Love is giving the other a break, taking care of the other’s needs, in lieu of looking out for number one.

Love is patience, kindness, and the host of other fine and essential things that St. Paul delineated in that oft-quote passage from 1 Corinthians that no one absorbs when they hear it at weddings. Love is doing for another, when you’d rather not, when you have a thousand other things to do, because the other needs it, and you have claimed the other’s needs as your own. A marriage that utterly lacks these thousand acts of goodness may fairly be termed “loveless”

Whereas discovering that things that sexually excite you more than your spouse? That’s just boredom. It happens. The comfort and security of marriage diminish the excitement. The manifold labors of building a life together exhaust the body. It doesn’t mean anything other than you need to take a moment to refresh the erotic charge. It doesn’t happen all on it’s own.

If a woman spends her wedding night trying to imagine that her husband is not male, then yes, she’s a lesbian living a lie, and the truth needs to come out, ASAP. But if a woman spends ten years or so contentedly sharing a man’s bed and then let’s a crew of Sisters (who clearly have no stake in the outcome whatsoever) convince her that she’s really part of Team Sappho, despite her years spent otherwise, then she’s just bored and looking for a new bed to jump into without bearing any responsibility for breaking her promise.

Nice work if you can get it, I suppose. But it’s no different from a forty-year-old man discovering that twenty-year-olds have perkier breasts and easier smiles than the woman who’s shared her best years with him. It just has the stamp of societal approval.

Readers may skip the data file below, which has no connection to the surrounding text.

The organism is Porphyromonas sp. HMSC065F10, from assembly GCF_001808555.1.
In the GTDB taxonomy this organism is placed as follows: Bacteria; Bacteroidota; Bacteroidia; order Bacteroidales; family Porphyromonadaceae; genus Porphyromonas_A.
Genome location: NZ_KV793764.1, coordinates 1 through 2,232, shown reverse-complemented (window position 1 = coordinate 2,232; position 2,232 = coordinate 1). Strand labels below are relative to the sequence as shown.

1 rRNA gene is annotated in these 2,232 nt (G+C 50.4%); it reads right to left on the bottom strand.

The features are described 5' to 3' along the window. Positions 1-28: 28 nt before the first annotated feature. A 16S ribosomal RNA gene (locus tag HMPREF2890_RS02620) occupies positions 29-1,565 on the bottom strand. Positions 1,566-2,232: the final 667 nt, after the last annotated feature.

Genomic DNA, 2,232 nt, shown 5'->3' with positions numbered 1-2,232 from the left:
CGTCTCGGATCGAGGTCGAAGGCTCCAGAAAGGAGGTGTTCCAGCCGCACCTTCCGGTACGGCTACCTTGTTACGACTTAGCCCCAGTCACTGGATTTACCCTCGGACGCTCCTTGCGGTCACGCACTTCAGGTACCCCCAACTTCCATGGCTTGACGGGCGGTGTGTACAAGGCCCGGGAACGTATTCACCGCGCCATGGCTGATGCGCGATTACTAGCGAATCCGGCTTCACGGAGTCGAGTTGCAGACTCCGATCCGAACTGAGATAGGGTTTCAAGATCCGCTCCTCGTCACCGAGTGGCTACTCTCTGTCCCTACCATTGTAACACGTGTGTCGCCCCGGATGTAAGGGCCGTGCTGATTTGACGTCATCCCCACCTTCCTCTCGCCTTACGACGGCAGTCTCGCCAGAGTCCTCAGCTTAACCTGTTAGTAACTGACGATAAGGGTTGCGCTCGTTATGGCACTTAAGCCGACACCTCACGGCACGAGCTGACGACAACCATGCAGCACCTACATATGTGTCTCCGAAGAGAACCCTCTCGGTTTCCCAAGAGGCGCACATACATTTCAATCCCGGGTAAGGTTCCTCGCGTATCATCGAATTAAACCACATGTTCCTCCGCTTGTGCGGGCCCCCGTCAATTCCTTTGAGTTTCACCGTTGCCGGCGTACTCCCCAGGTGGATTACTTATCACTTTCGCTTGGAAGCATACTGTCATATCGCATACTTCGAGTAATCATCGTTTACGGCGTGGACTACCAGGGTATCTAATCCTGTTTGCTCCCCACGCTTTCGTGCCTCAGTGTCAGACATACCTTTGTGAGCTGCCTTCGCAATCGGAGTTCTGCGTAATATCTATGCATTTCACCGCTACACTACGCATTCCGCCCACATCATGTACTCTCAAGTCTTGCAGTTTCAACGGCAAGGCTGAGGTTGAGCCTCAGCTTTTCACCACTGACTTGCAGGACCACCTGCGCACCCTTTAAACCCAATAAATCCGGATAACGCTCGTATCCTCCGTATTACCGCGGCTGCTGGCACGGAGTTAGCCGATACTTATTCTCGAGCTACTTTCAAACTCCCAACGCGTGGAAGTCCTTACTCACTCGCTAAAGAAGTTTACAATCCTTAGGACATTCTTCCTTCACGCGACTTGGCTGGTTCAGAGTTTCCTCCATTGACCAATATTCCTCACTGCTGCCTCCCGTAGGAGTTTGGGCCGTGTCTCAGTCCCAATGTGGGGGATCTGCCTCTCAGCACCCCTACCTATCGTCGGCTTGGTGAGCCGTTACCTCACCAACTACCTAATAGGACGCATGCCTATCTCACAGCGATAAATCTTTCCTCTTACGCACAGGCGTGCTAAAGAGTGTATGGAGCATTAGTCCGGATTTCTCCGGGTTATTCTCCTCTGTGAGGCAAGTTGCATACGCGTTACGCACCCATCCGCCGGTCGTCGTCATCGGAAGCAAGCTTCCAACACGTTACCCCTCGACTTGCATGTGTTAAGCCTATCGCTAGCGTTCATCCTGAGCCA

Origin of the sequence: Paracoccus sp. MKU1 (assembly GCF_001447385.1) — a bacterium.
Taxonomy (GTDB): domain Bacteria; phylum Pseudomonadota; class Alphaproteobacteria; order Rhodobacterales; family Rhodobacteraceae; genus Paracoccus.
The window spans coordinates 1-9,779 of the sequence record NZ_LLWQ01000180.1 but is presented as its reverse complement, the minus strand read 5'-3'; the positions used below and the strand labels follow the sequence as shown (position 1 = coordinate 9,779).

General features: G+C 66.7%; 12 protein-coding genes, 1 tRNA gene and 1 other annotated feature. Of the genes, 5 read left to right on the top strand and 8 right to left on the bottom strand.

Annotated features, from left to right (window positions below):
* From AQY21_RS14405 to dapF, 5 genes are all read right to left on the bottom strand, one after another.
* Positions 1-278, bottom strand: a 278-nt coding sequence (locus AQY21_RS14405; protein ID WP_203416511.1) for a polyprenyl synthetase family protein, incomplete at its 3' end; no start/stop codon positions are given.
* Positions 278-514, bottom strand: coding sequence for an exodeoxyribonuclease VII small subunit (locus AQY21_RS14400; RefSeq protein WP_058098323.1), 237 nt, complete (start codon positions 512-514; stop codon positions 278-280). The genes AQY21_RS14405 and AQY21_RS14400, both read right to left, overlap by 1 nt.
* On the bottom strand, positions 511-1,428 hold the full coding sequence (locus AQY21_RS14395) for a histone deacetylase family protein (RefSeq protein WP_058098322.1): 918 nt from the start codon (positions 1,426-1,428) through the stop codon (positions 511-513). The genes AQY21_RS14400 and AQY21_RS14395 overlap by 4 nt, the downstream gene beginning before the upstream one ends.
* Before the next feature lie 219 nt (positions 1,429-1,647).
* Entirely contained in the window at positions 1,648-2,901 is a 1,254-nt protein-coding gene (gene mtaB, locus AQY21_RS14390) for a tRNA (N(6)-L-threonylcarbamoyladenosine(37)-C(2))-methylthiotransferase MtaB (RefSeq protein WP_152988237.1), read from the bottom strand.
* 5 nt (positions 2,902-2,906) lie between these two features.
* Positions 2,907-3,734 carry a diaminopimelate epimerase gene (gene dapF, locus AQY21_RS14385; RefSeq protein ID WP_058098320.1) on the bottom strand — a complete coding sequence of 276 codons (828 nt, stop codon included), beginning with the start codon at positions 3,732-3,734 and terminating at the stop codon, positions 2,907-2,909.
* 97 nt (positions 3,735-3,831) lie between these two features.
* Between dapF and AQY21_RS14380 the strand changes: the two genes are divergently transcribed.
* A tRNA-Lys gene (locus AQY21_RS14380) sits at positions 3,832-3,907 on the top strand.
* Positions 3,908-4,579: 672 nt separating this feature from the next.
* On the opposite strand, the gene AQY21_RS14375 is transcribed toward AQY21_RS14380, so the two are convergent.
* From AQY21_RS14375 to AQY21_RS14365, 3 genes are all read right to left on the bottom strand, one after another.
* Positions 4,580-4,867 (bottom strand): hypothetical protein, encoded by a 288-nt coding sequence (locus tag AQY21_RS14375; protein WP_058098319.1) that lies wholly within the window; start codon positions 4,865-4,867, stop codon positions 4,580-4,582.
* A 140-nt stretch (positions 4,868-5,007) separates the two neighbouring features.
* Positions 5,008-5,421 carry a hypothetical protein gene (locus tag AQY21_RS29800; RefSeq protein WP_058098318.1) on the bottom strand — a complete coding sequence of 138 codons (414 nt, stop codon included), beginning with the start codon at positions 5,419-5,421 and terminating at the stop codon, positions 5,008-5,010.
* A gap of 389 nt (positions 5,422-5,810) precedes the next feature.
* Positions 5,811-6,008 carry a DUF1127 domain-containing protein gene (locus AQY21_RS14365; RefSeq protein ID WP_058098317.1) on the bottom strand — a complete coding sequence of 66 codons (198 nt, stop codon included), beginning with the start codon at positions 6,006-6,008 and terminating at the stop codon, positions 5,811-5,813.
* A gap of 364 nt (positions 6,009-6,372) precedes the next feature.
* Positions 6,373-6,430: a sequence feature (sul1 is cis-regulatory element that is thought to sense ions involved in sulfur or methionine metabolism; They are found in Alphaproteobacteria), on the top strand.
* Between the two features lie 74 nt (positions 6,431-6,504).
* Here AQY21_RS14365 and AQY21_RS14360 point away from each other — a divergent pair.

Friday Linkfest: This, That, and T’other

It’s not the post that Friday needs, but the post the Friday deserves:

Peace out, cub scouts. Have a great weekend.

The Secretary of State Ain’t What it Used to Be…

There was a time when being picked as Secretary of State was tantamount to being flagged as the frontrunner for the next Presidential election. Six Secretaries of State have gone on to become President. However, the last such was James Buchanan in 1856. Since then, we see far more failed Presidential Candidates (William Jennings Bryan, Charles Evan Hughes, Edmund Muskie, John Kerry) than Presidents in that slot.

I suspect that Hillary Clinton viewed the position as one of sufficient prestige to make her the Designated Successor after a successful eight-year Obama Presidency. If she can pull it off, being the first Secretary of State to be elected President since the collapse of the Whig Party will be almost as impressive as being our first female President.

However, that might not work out so well:

Only 43 percent of U.S. voters hold a favorable opinion of the former secretary of state, while 41 percent of voters have a negative view, according to a Wall Street Journal/NBC News poll released Tuesday. That’s a significant shift from the same poll taken in Jan. 2013, just before she left her post with the Obama administration. Back then, 56 percent had favorable views compared with just 25 percent who had negative views. A Feb. 2009 poll showed Clinton’s approval rating topping out at 59 percent.

Maybe Buchanan just left a curse on the job, but I suspect that foreign affairs are a lot more fraught with controversy today than in our splendid isolation before the First World War. When American foreign policy could be summed up as Monroe Doctrine + Manifest Destiny, the job was easy. Today, it’s very much something you can screw up, and I feel as though Clinton’s numbers would be better if Obama’s foreign policy was less in tatters.

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The Shaky Evidence of Gender Theory

Stacy McCain could be a accused of being a “feminism bore”, as often he seems to write about little else. But feminism, especially of the radical variety, merits the response. Today McCain takes a long look at Kate Millet, author of the 1970 radfem tome Sexual Politics. His main point, about Millet’s mental health and unhappiness, is of a piece with things he’s written before, but I’m more interested in the bad evidence for Gender Theory that Millet used.